My thoughts drift off as I think about how much this sport means to him, and so many others who play the game, but I’m brought back to reality as Landon Bow walks into the room. It’s Bow’s third season with the Knights, and before he also played professional hockey in North America. Tall with a big smile, and also a moustache (I had forgotten that it’s Movember), we start talk about what brought him to Kladno.
“The last year of my contract with Dallas was the Covid year, so it was a shorter year and they were carrying three goalies, so I was the third goalie that year and only played two games. I was looking at options for what I could do in North America, but nothing was coming up. I was able to get in with a European agent here, and Kladno was the first team that called. I was like ‘absolutely’, it was super exciting. I always knew I wanted to come to Europe at some point in my career, I just didn’t know when it would be.”
Like Dotchin, Bow is also a proud dad, his wife and his daughter live in Kladno with him. He says that having them around has motivated him to get out and see more of Europe.
“This is the first year I’ve had my full family around, I have my wife and daughter both here, and it’s really changed the dynamic of how I do things. They always want to get out and do stuff – well my wife does, my baby just comes along wherever we go. For me normally over the last couple of years I would go to practice, come home and have a nap, and you kind of get lazy, and you do the same thing over and over again. It’s nice to have someone here to push you to go out and do things – go for walks, go to castles, there are so many beautiful things to do around the Czech Republic, so I really appreciate having someone to give me that little extra bump to get out and do things.
“Back home, two hours and you’re still on the same farm, so it’s really cool how you can get anywhere you want here. With the national breaks we’ve had here we’ve really been able to go out and see things.”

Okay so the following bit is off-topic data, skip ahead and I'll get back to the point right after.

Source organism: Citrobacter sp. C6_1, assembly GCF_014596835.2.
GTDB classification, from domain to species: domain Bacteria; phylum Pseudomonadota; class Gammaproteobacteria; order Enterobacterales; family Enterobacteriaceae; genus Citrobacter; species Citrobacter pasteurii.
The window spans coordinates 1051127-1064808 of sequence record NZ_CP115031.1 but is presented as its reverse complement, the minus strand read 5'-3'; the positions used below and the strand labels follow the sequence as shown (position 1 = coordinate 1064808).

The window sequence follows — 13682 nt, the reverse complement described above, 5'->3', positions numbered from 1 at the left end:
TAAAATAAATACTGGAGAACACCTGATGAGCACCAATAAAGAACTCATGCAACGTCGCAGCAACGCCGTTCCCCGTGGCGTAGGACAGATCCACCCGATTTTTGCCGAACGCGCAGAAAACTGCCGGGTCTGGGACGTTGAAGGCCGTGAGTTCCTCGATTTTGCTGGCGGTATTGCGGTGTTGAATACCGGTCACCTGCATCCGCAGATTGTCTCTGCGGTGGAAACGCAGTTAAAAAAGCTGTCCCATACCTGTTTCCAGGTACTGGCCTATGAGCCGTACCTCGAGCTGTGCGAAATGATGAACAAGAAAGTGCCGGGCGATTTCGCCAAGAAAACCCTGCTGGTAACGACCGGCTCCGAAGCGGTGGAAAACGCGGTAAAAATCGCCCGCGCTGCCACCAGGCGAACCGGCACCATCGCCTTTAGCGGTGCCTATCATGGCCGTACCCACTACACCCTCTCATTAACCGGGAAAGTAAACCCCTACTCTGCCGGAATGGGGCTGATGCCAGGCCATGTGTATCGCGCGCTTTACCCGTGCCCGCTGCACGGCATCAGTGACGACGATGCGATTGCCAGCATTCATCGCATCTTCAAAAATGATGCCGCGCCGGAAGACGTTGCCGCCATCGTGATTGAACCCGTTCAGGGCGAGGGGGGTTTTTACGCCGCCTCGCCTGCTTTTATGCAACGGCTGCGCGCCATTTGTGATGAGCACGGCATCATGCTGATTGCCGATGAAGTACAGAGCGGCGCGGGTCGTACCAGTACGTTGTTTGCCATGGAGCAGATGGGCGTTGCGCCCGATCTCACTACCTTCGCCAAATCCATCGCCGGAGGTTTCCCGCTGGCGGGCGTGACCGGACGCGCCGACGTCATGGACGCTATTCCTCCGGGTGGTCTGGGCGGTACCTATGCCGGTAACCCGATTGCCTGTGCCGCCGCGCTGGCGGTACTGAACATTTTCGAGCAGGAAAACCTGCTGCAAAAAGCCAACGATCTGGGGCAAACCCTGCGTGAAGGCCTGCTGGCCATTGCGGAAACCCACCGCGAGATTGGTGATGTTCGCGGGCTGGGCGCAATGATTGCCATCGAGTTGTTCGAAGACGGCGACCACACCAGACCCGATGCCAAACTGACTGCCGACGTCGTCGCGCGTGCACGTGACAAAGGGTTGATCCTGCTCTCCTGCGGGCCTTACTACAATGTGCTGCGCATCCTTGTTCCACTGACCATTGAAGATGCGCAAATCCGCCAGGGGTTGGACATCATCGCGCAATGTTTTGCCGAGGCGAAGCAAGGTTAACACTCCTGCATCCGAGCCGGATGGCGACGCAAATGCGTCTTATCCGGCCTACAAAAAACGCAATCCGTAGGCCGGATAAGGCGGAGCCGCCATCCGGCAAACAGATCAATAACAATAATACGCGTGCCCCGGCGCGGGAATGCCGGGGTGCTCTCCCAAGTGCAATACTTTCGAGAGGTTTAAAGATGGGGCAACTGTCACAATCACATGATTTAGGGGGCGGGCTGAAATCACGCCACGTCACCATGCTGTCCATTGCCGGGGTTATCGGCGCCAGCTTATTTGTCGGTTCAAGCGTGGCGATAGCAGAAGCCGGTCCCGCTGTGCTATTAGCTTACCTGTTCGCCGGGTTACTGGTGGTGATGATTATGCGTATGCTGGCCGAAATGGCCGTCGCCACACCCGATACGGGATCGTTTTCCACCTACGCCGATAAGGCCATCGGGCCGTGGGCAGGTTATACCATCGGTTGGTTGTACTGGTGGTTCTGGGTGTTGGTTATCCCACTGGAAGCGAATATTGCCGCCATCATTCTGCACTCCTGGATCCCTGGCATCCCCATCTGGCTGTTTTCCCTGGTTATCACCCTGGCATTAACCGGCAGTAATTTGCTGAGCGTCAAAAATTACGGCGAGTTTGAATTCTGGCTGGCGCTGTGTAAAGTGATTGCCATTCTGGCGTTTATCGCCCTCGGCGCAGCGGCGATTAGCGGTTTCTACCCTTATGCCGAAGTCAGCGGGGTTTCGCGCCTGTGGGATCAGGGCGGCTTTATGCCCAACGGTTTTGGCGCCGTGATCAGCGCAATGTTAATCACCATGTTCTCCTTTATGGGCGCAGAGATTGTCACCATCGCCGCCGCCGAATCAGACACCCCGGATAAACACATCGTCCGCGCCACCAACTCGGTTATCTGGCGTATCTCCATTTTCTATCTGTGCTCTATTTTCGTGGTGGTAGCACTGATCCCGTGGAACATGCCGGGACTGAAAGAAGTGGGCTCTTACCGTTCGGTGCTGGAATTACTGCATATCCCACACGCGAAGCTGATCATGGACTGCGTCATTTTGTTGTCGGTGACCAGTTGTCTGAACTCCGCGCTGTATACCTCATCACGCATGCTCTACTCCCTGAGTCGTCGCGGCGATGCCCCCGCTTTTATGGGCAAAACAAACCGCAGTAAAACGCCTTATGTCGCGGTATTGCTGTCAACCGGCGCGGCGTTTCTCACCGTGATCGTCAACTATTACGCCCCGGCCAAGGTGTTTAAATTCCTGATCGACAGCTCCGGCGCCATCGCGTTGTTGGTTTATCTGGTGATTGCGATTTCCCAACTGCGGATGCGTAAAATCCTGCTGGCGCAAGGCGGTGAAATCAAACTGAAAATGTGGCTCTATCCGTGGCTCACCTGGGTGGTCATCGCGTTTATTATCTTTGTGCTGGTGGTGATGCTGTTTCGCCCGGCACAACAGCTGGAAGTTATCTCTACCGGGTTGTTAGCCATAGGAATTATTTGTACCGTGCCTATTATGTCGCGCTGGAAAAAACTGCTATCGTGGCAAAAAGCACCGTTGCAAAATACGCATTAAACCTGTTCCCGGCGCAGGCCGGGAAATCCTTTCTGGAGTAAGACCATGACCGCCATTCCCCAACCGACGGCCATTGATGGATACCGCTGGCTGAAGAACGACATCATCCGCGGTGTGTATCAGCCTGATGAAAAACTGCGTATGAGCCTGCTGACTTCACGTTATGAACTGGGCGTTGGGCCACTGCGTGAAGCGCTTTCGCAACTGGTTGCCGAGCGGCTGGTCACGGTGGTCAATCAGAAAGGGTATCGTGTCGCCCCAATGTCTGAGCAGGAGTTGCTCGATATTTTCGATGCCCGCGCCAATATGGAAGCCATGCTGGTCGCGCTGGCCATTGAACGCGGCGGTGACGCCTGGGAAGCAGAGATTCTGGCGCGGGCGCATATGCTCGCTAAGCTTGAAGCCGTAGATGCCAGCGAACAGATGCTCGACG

Being a goalie has come with less shocks to Bow in terms of the playing style here in Czechia. The biggest change he has noticed is the size of the ice, it’s much larger here compared to North America. But one thing he has noticed a paramount difference in is the fan culture.
“It’s amazing here, all throughout European sports everyone goes nuts, they’re always chanting, always doing something. If you go back home, you’d be playing and it would be really quiet because everyone is sitting there focusing on the hockey and not really enjoying it as a spectacle. Here, everyone comes to the rink and wants to have fun and make it an enjoyable experience. Whether we’re playing at home against Sparta and it’s sold out, it’s a crazy clash between the fan groups, you love to see it. Whenever we go to Sparta, they always sell out for our games. So it’s a different dynamic for sure.”
Like Dotchin, Bow has noticed that the game is much less physical in Czechia, it’s more of a skill based game here. And like Sideroff, he’s loved playing for the Knights because of its rich history with players who have made their mark in the NHL and in Kladno.
“One thing I’ve noticed is back home it’s a lot more physical. Here you’ve got more skill. I didn’t know too much about the Czech game before I got here, so I wasn’t really sure what I was getting myself into. Once I got here in my first year, I saw how good these guys are that don’t want to go to North America and would rather stay home. There are so many good Czech players, especially here, you have such a big legacy with big NHL names like Jágr, Plekanec, and Frolík, everyone who has done a lot, they’re all in Kladno. It’s great to be around these guys and hear their stories.”
As my time in Kladno winds down, I think about how Canadians and Czechs might differ in some ways, but when it comes to hockey, what could unite people more than the love each nation has for the sport? I was reminded of something Jake Dotchin said earlier.
“Czech guys, they do love the game for sure, I wouldn’t say more than us, but maybe at times more than us. This is a great place to come and play hockey for sure.”